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As stated above, the Nintendo Switch is essentially made of one tablet-like, touchscreen device with a 720p, 6.2-inch screen. Two Joy-Con controllers clip either side when portable, giving a Wii U GamePad-style experience. They then come off when the console is slotted into a docking station, so you can use the Switch like a regular console connected to your TV.

When docked, you can clip the Joy-Con controllers onto a separate Joy-Con Grip accessory to make a fully-fledged gamepad.

What's more, each of the Joy-Cons can be used as a basic controller individually, allowing for two-player games when out and about. The Switch tablet unit has a kickstand so it can remain upright, like a portable TV, providing another option for gaming on the go.

There are two versions of the Switch available at present - one with grey Joy-Cons, one with Joy-Cons that come in neon red and blue.

Here are the official specifications of the Nintendo Switch:

  • 6.2-inch LCD touchscreen (1280 x 720)
  • Maximum resolution of 1080p 60fps when plugged into a TV
  • Nvidia "customised" Tegra processor
  • 32GB storage
  • 802.11ac Wi-Fi
  • Ethernet internet through optional adapter
  • Bluetooth 4.1 (on tablet)
  • Bluetooth 3.0 (in Joy-Cons)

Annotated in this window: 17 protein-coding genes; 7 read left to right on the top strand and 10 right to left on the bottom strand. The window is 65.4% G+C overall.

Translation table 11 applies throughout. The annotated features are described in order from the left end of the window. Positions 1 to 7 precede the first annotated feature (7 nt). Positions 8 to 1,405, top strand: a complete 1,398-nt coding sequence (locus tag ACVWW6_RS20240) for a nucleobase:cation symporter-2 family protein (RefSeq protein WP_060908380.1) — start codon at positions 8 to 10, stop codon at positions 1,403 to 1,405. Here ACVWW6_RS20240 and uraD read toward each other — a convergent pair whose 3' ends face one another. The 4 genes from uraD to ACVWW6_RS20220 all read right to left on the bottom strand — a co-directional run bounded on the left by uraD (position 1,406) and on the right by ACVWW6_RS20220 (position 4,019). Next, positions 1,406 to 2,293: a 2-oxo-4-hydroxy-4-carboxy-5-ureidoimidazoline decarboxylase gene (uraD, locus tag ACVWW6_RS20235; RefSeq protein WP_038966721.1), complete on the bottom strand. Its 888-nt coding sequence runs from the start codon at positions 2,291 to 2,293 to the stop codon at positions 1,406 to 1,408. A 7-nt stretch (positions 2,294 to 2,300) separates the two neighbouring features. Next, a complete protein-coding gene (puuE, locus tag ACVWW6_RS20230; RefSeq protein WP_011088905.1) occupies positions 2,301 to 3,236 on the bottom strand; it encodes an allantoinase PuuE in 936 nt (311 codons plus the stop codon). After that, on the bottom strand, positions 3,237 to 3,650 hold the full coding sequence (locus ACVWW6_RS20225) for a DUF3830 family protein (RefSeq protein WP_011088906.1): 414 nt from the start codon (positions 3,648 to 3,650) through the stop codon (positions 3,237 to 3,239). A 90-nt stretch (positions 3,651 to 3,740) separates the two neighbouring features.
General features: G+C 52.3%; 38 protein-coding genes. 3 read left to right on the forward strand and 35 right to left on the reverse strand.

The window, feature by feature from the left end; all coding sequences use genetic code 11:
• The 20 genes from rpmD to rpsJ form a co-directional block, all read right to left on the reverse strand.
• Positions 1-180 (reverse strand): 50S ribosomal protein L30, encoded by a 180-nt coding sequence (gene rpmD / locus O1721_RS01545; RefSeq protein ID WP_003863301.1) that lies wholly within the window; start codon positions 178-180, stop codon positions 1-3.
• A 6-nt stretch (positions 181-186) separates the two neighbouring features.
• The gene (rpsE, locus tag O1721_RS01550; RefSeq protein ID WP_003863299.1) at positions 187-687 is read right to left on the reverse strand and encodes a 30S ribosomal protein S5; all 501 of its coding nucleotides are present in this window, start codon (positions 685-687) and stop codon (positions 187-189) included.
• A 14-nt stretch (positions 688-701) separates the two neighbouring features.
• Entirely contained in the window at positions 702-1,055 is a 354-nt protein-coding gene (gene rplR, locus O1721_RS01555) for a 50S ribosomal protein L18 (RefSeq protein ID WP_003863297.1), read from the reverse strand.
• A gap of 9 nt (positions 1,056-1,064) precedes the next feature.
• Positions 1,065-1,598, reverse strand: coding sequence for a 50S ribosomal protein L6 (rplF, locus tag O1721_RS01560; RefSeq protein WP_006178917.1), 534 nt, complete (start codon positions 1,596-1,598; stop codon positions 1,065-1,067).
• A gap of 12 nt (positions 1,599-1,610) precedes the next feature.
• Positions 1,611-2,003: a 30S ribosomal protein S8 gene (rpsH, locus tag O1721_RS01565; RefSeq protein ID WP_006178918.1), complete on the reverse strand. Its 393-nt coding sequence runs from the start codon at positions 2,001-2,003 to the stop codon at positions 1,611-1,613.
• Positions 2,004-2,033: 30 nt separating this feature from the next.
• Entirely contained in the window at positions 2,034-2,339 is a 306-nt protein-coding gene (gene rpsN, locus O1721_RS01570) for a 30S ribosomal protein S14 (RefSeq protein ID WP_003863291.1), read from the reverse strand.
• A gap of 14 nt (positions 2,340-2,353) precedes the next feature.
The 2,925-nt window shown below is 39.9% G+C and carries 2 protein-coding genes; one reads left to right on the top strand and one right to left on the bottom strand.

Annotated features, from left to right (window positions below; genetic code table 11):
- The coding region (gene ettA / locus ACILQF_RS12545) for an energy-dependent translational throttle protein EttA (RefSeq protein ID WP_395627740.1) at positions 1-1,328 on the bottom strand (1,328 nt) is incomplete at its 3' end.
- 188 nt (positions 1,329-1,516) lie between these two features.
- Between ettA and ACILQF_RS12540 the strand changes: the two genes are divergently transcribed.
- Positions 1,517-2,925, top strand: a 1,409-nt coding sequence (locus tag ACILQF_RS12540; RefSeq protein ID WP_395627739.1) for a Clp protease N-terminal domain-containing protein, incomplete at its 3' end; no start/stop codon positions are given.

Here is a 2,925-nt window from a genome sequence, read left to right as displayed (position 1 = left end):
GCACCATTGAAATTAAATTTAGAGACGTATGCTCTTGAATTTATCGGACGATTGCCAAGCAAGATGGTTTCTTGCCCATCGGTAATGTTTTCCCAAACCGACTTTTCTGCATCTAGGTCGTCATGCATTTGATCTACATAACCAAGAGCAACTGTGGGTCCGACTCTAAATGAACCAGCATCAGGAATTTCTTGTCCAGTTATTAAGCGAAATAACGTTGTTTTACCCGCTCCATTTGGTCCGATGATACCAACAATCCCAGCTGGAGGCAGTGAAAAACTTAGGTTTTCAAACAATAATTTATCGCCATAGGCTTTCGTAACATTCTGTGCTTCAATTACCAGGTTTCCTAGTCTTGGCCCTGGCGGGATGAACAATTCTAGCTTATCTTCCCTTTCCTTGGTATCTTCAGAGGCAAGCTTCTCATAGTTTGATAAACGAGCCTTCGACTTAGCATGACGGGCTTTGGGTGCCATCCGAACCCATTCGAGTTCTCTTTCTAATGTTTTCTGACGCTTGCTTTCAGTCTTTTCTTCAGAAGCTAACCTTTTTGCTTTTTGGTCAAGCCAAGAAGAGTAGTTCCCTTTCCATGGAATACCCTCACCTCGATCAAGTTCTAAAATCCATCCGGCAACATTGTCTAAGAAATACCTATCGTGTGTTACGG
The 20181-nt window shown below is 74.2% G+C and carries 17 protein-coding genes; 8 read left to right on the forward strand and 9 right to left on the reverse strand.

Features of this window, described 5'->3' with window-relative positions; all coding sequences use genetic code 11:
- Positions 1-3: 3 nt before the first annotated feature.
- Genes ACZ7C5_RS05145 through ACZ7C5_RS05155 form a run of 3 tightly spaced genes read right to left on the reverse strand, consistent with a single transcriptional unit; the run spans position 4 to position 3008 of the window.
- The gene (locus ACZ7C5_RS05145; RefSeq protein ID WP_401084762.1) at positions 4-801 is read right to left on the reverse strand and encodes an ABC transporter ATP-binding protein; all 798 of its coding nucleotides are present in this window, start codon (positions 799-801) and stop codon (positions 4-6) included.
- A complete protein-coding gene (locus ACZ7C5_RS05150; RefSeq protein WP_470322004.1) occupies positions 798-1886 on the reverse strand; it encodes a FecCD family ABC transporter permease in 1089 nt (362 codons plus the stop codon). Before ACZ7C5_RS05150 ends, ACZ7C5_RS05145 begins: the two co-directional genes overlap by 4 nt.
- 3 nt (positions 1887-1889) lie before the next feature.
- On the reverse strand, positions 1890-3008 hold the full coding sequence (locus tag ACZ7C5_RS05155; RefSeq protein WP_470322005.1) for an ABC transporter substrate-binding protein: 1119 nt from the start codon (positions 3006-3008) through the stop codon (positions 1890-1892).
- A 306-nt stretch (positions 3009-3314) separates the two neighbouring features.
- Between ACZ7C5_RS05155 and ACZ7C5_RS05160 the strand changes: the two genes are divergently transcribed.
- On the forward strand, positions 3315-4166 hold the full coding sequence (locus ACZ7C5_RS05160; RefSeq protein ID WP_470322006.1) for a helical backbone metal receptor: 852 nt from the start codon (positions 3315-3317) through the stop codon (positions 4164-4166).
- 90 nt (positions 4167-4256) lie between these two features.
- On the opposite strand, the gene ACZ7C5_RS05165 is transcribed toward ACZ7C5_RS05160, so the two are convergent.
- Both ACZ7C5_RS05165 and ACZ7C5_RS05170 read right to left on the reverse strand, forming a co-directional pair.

• NFC (in right Joy-Con for Amiibo support)
  • Stereo speakers (on tablet)
  • PCM 5.1 channel audio in TV mode
  • HDMI output (on dock)
  • USB Type-C port (on tablet)
  • 3x USB 2.0 ports (on dock) - USB 3.0 support to be added at future date
  • Headphone/mic port (on tablet)
  • MicroSD card slot (on tablet - plus microSDHC/microSDXC support)
  • Game cartridge slot (on tablet)
  • 4,310mAh battery (on tablet - up to six hours of play on one charge)
  • 525mAh batteries (in Joy-Cons - up to 20 hours play time)

The Nintendo Switch user interface is relatively basic. It is icon and thumbnail based, much like the 3DS and Wii U.  There is access to the Nintendo eShop, naturally, so you can download and play digital games.

Sadly, there will be no video streaming services installed from launch. Netflix, BBC iPlayer and other media services could be added in time, but Nintendo said that it is focusing exclusively on games initially.

You can find extra details in our Nintendo Switch review.

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We know of more than 100 games that will support the Nintendo Switch, but only a few of them are currently available. The Legend of Zelda: Breath of the Wild is out now, along with 1-2 Switch. A few third-party games can also be bought on cartridge or as a digital download from the eShop.

Other games that will launch during 2017 include Mario Kart 8 Deluxe, Splatoon 2, Super Mario Odyssey and motion beat-em-up Arms. You can see a confirmed Nintendo Switch games list here:

We've had a chance to play some of these new titles, so you can head to the below for a closer look at some of them: